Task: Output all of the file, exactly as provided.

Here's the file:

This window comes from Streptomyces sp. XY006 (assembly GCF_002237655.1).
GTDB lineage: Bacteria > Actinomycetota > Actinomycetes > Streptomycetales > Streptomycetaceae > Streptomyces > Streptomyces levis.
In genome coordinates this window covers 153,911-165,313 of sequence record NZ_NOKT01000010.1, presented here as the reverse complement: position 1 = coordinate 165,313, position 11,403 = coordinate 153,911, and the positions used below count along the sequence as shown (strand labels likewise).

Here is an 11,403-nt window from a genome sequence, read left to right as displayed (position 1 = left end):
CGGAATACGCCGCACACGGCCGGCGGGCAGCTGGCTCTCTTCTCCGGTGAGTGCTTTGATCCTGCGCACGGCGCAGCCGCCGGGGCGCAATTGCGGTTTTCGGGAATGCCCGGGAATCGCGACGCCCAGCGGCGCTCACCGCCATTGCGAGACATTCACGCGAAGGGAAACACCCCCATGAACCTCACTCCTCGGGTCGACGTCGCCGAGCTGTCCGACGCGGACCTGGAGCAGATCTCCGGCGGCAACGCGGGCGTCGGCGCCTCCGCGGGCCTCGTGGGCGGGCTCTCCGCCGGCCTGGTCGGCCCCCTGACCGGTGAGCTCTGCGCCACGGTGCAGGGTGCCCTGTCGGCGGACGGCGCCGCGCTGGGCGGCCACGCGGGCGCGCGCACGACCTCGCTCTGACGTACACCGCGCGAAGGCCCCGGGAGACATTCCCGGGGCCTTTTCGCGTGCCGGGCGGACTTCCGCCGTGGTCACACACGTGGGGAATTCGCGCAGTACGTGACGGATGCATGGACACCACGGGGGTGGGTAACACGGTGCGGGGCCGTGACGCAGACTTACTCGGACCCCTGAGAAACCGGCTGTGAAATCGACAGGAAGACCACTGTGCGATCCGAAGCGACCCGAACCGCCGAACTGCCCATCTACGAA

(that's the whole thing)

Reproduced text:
This window comes from Streptomyces sp. XY006 (assembly GCF_002237655.1).
GTDB lineage: Bacteria > Actinomycetota > Actinomycetes > Streptomycetales > Streptomycetaceae > Streptomyces > Streptomyces levis.
In genome coordinates this window covers 153,911-165,313 of sequence record NZ_NOKT01000010.1, presented here as the reverse complement: position 1 = coordinate 165,313, position 11,403 = coordinate 153,911, and the positions used below count along the sequence as shown (strand labels likewise).

Here is an 11,403-nt window from a genome sequence, read left to right as displayed (position 1 = left end):
CGGAATACGCCGCACACGGCCGGCGGGCAGCTGGCTCTCTTCTCCGGTGAGTGCTTTGATCCTGCGCACGGCGCAGCCGCCGGGGCGCAATTGCGGTTTTCGGGAATGCCCGGGAATCGCGACGCCCAGCGGCGCTCACCGCCATTGCGAGACATTCACGCGAAGGGAAACACCCCCATGAACCTCACTCCTCGGGTCGACGTCGCCGAGCTGTCCGACGCGGACCTGGAGCAGATCTCCGGCGGCAACGCGGGCGTCGGCGCCTCCGCGGGCCTCGTGGGCGGGCTCTCCGCCGGCCTGGTCGGCCCCCTGACCGGTGAGCTCTGCGCCACGGTGCAGGGTGCCCTGTCGGCGGACGGCGCCGCGCTGGGCGGCCACGCGGGCGCGCGCACGACCTCGCTCTGACGTACACCGCGCGAAGGCCCCGGGAGACATTCCCGGGGCCTTTTCGCGTGCCGGGCGGACTTCCGCCGTGGTCACACACGTGGGGAATTCGCGCAGTACGTGACGGATGCATGGACACCACGGGGGTGGGTAACACGGTGCGGGGCCGTGACGCAGACTTACTCGGACCCCTGAGAAACCGGCTGTGAAATCGACAGGAAGACCACTGTGCGATCCGAAGCGACCCGAACCGCCGAACTGCCCATCTACGAA